The right-point rich surf community of Salina Cruz, Mexico was dealt a surprising blow recently when a plan was proposed for an industrial port that would steamroll right through surf spot Punta Conejo. The plan was developed by Asia-based urban consultancy agency, Surbana Jurong, as part of Mexico’s interoceanic corridor—a plan to connect the Atlantic to the Pacific for industrial purposes, much like the Panama Canal but with a series of ports and rails. The plan could be executed in as soon as 2 years.

At risk is not just Punta Conejo’s wave, but the mangroves, trees, plants, animals and the rest of the area’s ecosystem in the nearby Tehuantepec Isthmus may also become unwarranted casualties of the project. Previous plans for Mexico’s interoceanic corridor proposed expanding the already existent port in the town of Las Salinas, a plan with a much less destructive impact. Surbana Jurong proposed rerouting through Punta Conejo because it would cost less, according to local Gustavo Frey, owner of Punta Escondida Surf Camp/co-owner of Punta Conejo Resort.

“It’s a lot harder to buy properties from the thousand-or-so guys that live there [Las Salinas] than it would be to just pay a couple landowners at Conejo,” Frey told Surfline. “So, the new administration decided to cancel that old port extension, and now they want to make the channel from the first jetty wedge by Conejo almost all the way to Punta Chivo. There was no ecological consideration, it was just about the money. We are sure that kind of construction that requires big containers for ships will destroy the some of the most well-known, consistent waves in the area, the consistency of the sandbars, and the whole ecosystem.”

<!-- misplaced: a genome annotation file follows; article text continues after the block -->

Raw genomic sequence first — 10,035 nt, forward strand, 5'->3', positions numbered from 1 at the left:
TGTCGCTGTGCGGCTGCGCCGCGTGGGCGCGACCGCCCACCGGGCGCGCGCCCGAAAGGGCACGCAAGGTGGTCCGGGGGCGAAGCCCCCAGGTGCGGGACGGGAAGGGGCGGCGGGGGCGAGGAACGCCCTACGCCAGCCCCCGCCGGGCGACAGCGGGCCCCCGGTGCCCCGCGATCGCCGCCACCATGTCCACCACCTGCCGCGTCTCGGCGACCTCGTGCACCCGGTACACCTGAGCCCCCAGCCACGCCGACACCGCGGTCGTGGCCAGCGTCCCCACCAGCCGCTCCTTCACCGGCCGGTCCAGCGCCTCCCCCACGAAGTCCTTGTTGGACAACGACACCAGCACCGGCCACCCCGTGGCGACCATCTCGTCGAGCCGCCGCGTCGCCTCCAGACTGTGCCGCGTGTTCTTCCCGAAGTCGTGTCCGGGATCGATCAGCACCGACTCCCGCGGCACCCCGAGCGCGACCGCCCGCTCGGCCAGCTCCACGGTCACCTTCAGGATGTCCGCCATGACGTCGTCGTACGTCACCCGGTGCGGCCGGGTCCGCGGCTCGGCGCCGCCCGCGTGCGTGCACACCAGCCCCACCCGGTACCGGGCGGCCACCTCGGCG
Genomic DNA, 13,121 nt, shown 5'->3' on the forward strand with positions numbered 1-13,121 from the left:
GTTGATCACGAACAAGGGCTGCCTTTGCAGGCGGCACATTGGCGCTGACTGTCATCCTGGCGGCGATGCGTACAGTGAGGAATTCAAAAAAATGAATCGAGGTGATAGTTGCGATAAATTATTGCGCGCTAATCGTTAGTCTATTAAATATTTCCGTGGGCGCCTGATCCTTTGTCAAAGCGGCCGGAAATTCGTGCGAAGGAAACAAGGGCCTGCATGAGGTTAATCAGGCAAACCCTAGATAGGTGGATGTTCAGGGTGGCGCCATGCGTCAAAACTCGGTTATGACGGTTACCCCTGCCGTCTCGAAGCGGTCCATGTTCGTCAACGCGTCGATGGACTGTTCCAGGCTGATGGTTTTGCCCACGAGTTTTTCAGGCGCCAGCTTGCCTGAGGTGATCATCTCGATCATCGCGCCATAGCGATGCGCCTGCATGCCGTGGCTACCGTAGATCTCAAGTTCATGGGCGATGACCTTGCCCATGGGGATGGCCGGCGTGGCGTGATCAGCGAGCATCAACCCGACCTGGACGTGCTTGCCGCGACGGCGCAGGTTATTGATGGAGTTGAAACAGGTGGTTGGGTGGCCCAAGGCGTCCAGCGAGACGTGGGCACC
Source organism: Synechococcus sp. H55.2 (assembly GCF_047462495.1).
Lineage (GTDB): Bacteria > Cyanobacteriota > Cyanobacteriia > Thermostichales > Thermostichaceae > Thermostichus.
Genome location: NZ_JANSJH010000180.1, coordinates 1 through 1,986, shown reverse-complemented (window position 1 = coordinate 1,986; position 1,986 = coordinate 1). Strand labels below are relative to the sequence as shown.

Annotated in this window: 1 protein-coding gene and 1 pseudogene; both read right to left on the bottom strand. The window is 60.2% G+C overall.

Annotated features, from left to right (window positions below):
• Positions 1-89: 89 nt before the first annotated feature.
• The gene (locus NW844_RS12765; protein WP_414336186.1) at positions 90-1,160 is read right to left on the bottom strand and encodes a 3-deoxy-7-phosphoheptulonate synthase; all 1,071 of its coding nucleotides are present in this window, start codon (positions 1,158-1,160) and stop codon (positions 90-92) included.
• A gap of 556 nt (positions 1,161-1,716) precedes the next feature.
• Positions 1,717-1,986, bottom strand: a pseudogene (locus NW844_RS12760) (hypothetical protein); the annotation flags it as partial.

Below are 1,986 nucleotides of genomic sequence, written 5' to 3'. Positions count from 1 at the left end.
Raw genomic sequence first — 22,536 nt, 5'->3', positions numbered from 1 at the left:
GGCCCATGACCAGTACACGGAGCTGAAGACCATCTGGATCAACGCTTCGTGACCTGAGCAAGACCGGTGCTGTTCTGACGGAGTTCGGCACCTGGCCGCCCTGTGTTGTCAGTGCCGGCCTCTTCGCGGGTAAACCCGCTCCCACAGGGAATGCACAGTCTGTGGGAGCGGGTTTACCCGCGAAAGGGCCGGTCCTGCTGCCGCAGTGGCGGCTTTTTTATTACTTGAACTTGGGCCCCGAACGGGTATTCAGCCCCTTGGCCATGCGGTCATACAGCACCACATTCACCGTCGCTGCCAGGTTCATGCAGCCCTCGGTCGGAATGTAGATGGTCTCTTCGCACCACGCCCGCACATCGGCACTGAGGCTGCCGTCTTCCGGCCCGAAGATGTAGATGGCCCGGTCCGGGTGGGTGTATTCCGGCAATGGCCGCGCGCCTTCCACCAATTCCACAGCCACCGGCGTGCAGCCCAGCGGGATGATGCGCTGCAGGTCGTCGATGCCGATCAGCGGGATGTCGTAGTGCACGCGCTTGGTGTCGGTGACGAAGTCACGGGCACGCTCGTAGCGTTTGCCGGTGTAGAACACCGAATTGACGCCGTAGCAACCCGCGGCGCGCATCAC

Environmental impact studies of Surbana Jurong’s plan have yet to be released.

Many locals are calling for an open and respectful dialogue with the Mexican Government to explore alternatives to the most recent proposal. Many are not opposed to the interoceanic corridor development, but believe there are options for it’s construction that will be less detrimental to the environment and the surf-tourism economy.

Locals are also asking for your support by contacting President López Obrador (who can be reached here) with respectful and thoughtful feelings about the development. There is also a push to build momentum via social media with #salvemospuntaconejo. You can stay updated with conservation efforts and strategy by following Save Punta Conejo’s Facebook page.

Luckily, there’s a precedent of how to save waves that are in the cross-hairs of development like Punta Conejo. Chilean Ramon Navarro was successful in lobbying support to save his beloved big-wave break of Punta de Lobos when it became threatened by establishing it as a World Surf Preserve. If there’s anyplace in the world that’s worthy of becoming another World Surf Preserve, it’s Salina Cruz’ stretch of premier, sand-bottomed right points.

Stay tuned as this story develops.

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